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Tiny TIM

TinyTIM (Fig. 5.3) is a simplified version of the TIM-1, designed to increase the throughput as compared to TIM-1, with focus on studies that do not need separate intestinal steps. The TinyTIM is used with the same gastric compartment as TIM-1

Fig. 5.2 Gastric emptying (circles, t1/2 = 80 min, β = 2) and ileal emptying curve (squares, t1/2 = 220 min, β = 2.2) to control transit of a solid meal in TIM-1

Table 5.1 Typical parameter settings for digestion of a high fat meal in TIM-1 with filters

Volume (ml)

Stomach: 300, duodenum: 55, jejunum: 130, ileum: 130

Meal size (g)

300

Gastric secretion (ml/min)

1

Gastric emptying curve

t1/2 = 80 min, β = 2

Gastric pH curve (time, pH)

(0, 5.2) (30, 3.2) (60, 2.2) (120, 1.7)

Bile secretion (ml/min)

0.5

Pancreatin/electrolytes (ml/min)

0.5

Ileal emptying curve

t1/2 = 220 min, β = 2.2

Small intestinal pH

Duodenum: 6.2, jejunum: 6.5, ileum: 7.4

Filtration rate (ml/min)

Jejunum: 4.5, ileum: 4.5

Fig. 5.3 Schematic presentation of TinyTIM, equipped with a dialysis membrane to study the bioaccessibility of water soluble compounds. A. gastric compartment; B. pyloric sphincter; C. duodenal compartment; D. gastric secretion; E. duodenal secretion; F. pre-filter; G. pH electrodes; H. dialysis membrane; I. dialysis system; J. pressure sensor; K. level sensor

when the ratio between amount of food and ingested material, such as pharmaceutical formulations, is important. For other experiments, a half size gastric compartment is used. All functions of the gastric compartment are similar to the gastric compartment of TIM-1. TinyTIM has a single small intestinal compartment instead of three and no ileal efflux. All fluids entering the small intestinal compartment are removed through the filtrationor dialysis-membrane. This implies that small intestinal transit is simulated by assuming a plug of chyme traveling through the small intestine, instead of a “flow through” compartment such as in TIM-1.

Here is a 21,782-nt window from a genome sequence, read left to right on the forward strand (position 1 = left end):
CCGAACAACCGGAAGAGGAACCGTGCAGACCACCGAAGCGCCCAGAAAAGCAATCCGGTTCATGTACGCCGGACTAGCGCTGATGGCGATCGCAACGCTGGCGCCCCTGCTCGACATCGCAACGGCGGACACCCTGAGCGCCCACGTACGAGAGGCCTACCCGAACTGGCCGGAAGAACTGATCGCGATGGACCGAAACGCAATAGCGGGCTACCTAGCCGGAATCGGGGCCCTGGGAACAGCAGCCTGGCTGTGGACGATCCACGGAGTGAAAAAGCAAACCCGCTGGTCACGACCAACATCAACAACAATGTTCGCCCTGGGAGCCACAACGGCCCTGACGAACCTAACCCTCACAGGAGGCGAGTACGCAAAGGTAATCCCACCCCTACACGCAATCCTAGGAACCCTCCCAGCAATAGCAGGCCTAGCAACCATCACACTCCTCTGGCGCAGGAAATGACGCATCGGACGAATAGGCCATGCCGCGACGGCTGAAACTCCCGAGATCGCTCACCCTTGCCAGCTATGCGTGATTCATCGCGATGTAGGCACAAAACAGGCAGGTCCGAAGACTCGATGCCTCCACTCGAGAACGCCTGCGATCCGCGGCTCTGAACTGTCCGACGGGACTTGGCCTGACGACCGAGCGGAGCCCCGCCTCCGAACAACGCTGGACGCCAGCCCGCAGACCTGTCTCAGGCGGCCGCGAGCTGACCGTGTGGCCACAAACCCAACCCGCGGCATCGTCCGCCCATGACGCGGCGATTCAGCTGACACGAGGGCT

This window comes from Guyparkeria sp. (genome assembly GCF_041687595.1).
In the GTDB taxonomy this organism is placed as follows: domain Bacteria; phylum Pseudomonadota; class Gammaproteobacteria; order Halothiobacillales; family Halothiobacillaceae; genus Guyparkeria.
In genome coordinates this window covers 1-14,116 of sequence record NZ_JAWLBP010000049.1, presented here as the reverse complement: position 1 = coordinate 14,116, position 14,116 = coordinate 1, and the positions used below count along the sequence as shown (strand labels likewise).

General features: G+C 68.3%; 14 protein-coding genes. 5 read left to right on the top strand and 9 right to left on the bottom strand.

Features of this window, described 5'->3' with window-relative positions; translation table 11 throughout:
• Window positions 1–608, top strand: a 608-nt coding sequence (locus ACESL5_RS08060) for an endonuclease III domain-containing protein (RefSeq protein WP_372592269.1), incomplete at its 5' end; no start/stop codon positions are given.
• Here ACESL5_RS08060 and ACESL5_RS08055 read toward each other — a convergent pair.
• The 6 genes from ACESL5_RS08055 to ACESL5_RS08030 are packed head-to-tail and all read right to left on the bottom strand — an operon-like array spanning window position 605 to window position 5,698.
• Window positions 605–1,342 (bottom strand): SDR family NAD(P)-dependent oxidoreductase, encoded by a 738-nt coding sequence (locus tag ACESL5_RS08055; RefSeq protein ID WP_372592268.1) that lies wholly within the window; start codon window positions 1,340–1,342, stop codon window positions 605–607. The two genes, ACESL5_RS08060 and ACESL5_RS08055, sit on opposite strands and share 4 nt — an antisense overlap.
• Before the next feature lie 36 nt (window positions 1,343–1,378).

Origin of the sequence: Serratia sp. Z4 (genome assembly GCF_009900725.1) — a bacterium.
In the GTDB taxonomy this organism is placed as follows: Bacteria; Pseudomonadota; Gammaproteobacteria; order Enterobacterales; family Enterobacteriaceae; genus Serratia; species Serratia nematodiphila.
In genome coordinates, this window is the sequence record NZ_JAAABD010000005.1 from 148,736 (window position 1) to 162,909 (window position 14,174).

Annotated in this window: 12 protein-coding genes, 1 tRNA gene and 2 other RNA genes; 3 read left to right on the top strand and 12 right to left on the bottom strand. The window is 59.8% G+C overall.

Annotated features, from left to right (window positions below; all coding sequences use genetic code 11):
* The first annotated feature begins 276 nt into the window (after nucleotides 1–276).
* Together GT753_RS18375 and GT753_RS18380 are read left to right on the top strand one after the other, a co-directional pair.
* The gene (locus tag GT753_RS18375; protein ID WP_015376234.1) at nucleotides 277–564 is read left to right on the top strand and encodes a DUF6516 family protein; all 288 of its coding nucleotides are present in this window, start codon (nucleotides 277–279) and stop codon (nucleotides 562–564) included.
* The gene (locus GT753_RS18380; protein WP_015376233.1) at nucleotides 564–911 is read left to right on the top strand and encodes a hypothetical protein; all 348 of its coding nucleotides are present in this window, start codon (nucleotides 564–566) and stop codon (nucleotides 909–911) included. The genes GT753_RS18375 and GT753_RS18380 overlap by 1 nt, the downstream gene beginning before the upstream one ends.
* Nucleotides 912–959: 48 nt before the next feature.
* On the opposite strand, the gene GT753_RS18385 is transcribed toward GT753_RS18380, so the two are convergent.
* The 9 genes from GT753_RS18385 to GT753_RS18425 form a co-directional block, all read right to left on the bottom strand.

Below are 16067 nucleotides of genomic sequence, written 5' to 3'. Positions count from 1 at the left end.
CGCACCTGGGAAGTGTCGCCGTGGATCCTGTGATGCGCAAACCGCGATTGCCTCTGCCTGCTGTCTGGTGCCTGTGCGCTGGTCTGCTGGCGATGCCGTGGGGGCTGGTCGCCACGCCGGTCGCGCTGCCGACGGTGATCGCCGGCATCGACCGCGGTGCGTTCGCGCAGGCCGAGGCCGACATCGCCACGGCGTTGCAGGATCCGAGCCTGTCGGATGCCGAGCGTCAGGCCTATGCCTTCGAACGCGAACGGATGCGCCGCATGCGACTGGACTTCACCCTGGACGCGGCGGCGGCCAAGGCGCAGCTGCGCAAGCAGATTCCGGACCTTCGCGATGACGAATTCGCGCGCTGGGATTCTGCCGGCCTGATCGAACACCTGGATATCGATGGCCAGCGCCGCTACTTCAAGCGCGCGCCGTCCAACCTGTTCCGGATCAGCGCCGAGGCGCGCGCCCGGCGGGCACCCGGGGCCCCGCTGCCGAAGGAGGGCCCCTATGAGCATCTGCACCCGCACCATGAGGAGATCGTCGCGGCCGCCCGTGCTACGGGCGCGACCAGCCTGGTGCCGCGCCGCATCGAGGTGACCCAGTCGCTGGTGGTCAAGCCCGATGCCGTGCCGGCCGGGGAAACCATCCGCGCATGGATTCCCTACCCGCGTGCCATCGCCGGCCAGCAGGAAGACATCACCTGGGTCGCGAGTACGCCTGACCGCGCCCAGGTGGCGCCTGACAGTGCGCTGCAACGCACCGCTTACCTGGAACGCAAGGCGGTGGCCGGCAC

Advanced Gastric Compartment (TIM-agc)

In the standard gastric compartment, the meal is mixed to obtain a homogenized gastric content and a consequent predictable gastric emptying of compounds. This is particularly important to compare the digestion of compounds under exactly controlled conditions. In order to include the effect of gastric motility on the gastric behavior of food components and pharmaceuticals, a gastric compartment is designed that mimics the shape and motility of the stomach in a more realistic manner (Fig. 5.4). The system consists of a body part with a flexible wall that gradually contracts to simulate gastric tone and consequent reduction of gastric volume during emptying. Two antral units can be moved to simulate mixing by an antral wave. A valve is synchronized with an antral wave to simulate the opening of the pyloric sphincter during gastric emptying. Similar to other TIM models, the contractions are achieved by modulating the pressure on water that is circulated in the space between a glass jacket and a flexible membrane. All contractile movements and the resulting mixing and pressure profiles are accurately controlled and synchronized. Motility patterns as well as gastric emptying and secretion of digestive fluids are dictated by a predetermined protocol that describes a specific condition (e.g. fed or fasting) in time. A study has been performed in both the TIM-agc and human volunteers to compare gastric pressure profiles, using a smartpill® (Given Imaging GmbH, Hamburg, Germany) (Fig. 5.5, Minekus et al. 2013).

Fig. 5.4 Schematic presentation of the TIM advanced gastric compartment (TIM-agc). The left and right pictures show a filled and completely empty gastric compartment, respectively. A. body; B. proximal antrum; C. distal antrum; D. pyloric sphincter

Fig. 5.5 Gastric pressure profile measured with a smartpill® in the TIM-agc (left) as compared to an in vivo gastric pressure profile measured with a smartpill® during the digestive phase

 
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